Texas hasn’t landed a four-star tight end since the 2015 recruiting cycle, when they picked up a commitment from Devonaire Clarington, though the Miami product never played in Austin and transferred to Blinn due to grades. Now, in Tom Herman’s first full class in Austin, the Longhorns have finally landed the blue chip tight end they’ve wanted for the past three years, as JUCO tight end Domonick Wood-Anderson picked the Longhorns on Tuesday. Texas originally offered Wood-Anderson back in April, and he’s been one of Texas’ top priorities since then.
— 1 6 (@TheRealYungDom) August 1, 2017
THE WOOD-ANDERSON FILE
Wood-Anderson is the 15th commitment in Texas’ 2018 class, and the first tight end in the class. He’s one of only five recruits in Texas’ class that isn’t from the Longhorn’s home state, as he’s coming from Arizona Western College. After landing two tight ends in the 2017 class, Reese Leitao and Cade Brewer, Texas was really only looking for one in this class, and Wood-Anderson is exactly the kind of guy they wanted. He fits perfectly in Tom Herman’s version of the spread.
Wood-Anderson picked Texas over Alabama, Louisville, Arizona, Auburn, Iowa State, Kansas, LSU, Maryland,Missouri, Ole Miss, Oregon, South Carolina, Tennessee, TCU and Utah. For much of his recruitment, Wood-Anderson was considered by most to be a heavy Alabama lean, and with a commitment date of August 1st set, it seemed like all but a sure thing that he’d be Tuscaloosa bound when he visited Alabama just over a week before his commitment. Contrary to the prevailing thought at the time, that visit was actually meant as a last chance for Alabama to change Wood-Anderson’s mind, as he had visited Taxes back in June, and the Longhorns had since taken the lead in his recruitment.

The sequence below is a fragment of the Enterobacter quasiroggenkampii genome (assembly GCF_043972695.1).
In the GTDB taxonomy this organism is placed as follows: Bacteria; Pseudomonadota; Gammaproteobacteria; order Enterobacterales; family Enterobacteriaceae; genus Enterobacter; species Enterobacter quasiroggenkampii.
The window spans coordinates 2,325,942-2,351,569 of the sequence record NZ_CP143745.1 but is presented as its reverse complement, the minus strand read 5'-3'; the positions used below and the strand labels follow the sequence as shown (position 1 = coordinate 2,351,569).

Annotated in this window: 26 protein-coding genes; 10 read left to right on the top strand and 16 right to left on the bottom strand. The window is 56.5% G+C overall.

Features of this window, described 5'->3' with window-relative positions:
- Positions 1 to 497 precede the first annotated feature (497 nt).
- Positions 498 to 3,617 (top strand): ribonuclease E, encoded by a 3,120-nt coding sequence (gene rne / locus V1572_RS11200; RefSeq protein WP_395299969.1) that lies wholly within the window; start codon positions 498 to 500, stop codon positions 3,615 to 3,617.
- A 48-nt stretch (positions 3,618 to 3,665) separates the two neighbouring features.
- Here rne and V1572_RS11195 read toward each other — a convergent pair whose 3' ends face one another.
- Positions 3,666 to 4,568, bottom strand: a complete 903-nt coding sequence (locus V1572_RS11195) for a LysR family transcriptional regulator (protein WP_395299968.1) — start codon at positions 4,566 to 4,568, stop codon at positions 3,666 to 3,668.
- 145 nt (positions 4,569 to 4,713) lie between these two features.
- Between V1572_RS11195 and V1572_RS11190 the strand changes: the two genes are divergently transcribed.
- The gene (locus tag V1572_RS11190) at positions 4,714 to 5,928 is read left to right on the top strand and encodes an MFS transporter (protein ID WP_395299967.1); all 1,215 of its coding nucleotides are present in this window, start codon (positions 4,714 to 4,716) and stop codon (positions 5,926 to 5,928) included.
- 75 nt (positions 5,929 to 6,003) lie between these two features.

On the field, Wood-Anderson fits Tom Herman’s offense so well because of his versatility. He’s used primarily as a receiver at Arizona Western, and while he may not be fast enough to do that in the Big 12, he has pretty much all of the skills an elite receiver needs outside of that speed. He has prototypical tight end size, great hands, and an impressive ability to run routes. He gets separation very well, and will absolutely contribute as soon as he steps on campus. The only downside of his game is his lack of blocking ability, but that can be masked with a good line. His ceiling comparison is Eric Ebron.